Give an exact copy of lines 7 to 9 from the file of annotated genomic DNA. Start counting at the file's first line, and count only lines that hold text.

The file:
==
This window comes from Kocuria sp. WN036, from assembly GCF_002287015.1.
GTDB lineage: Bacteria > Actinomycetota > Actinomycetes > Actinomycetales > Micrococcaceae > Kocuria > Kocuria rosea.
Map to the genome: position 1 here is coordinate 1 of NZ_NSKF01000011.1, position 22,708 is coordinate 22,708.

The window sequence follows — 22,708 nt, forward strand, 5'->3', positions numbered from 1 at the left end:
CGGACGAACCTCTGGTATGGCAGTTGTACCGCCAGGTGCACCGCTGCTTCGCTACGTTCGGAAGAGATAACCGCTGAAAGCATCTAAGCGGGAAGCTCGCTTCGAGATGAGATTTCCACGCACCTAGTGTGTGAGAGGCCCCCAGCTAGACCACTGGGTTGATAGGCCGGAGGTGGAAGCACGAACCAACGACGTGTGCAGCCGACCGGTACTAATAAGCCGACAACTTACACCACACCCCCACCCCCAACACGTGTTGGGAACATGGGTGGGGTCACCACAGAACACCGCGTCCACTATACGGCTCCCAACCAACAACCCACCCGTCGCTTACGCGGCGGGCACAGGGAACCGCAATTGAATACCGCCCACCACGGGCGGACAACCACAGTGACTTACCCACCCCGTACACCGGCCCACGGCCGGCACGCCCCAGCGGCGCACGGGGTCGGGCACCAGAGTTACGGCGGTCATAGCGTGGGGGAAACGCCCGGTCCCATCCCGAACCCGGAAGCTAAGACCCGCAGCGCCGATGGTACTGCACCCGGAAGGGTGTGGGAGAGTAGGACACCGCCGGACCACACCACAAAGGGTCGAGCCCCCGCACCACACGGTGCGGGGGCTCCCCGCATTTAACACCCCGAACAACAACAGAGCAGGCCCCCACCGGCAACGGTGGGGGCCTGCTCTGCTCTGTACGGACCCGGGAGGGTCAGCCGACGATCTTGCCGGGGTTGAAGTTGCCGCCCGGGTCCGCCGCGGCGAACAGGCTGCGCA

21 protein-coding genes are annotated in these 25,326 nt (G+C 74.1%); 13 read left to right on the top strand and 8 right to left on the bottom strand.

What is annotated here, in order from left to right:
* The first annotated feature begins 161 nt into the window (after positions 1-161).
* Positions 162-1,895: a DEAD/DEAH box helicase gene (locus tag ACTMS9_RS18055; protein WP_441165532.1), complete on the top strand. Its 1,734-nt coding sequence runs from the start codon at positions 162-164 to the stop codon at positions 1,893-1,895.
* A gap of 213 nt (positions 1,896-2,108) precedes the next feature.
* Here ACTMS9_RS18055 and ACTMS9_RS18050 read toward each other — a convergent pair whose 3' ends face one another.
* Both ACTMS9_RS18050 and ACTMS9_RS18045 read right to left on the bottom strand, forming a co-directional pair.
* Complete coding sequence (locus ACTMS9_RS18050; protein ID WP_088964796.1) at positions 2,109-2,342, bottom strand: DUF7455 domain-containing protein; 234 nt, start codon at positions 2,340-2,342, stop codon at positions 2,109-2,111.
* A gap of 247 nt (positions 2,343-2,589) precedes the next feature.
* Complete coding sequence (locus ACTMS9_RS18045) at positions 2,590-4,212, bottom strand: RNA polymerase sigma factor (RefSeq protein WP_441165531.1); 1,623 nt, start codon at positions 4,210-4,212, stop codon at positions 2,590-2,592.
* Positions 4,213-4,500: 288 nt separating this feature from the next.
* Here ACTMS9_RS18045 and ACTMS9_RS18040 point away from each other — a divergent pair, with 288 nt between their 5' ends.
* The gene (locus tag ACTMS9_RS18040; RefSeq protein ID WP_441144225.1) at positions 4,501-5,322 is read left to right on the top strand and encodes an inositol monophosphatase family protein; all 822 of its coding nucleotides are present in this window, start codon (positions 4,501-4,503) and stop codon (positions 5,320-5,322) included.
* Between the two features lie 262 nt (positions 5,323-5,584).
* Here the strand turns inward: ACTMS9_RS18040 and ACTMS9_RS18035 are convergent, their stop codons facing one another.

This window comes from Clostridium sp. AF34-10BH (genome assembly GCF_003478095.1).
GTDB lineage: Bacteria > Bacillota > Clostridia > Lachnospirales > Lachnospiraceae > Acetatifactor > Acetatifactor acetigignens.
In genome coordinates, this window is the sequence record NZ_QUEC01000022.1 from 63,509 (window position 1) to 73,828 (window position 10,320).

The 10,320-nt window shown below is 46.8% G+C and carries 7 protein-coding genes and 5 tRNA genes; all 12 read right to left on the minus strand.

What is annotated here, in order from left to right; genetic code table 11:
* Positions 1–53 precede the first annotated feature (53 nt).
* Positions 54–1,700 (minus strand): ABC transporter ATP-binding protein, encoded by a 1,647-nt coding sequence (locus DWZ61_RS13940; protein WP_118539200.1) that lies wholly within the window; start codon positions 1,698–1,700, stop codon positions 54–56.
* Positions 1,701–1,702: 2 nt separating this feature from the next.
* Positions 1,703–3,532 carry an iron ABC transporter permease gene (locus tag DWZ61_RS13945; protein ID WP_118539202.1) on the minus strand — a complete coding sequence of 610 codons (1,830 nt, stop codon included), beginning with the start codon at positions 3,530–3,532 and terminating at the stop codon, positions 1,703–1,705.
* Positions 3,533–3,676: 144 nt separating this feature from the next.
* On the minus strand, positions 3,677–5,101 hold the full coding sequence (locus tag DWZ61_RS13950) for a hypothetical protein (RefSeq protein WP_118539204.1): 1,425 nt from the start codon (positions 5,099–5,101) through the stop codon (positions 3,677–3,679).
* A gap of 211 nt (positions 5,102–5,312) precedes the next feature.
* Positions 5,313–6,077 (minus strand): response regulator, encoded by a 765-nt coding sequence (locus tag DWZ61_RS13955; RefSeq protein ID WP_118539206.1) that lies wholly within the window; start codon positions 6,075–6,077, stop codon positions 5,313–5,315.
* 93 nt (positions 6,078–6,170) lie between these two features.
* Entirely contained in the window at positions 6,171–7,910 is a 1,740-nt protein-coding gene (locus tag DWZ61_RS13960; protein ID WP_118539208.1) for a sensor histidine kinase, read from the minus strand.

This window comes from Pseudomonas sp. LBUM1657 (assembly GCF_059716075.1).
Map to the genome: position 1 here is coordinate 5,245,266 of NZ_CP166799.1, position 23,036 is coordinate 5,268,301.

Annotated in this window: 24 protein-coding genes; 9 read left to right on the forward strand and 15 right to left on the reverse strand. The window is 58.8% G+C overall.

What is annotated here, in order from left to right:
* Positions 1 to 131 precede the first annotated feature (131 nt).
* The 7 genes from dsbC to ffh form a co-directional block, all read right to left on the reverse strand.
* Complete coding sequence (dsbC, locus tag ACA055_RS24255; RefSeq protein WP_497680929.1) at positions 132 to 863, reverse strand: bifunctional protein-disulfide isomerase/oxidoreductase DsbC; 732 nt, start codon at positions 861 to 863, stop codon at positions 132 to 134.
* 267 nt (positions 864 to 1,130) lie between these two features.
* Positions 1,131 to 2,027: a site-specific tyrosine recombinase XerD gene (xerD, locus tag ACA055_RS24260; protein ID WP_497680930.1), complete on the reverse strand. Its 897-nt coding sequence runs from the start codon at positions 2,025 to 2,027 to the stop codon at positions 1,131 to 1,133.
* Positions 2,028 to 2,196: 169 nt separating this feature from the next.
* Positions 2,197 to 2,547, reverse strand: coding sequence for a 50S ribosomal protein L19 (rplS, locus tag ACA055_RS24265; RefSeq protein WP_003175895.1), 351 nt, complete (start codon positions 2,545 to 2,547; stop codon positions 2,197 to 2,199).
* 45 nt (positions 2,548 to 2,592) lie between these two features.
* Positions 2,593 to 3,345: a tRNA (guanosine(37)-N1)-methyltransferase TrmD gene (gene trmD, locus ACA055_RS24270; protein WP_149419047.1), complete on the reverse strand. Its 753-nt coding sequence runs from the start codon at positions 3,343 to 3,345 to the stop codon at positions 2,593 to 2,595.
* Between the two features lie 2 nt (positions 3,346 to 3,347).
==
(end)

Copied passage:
What is annotated here, in order from left to right:
* The first annotated feature begins 161 nt into the window (after positions 1-161).
* Positions 162-1,895: a DEAD/DEAH box helicase gene (locus tag ACTMS9_RS18055; protein WP_441165532.1), complete on the top strand. Its 1,734-nt coding sequence runs from the start codon at positions 162-164 to the stop codon at positions 1,893-1,895.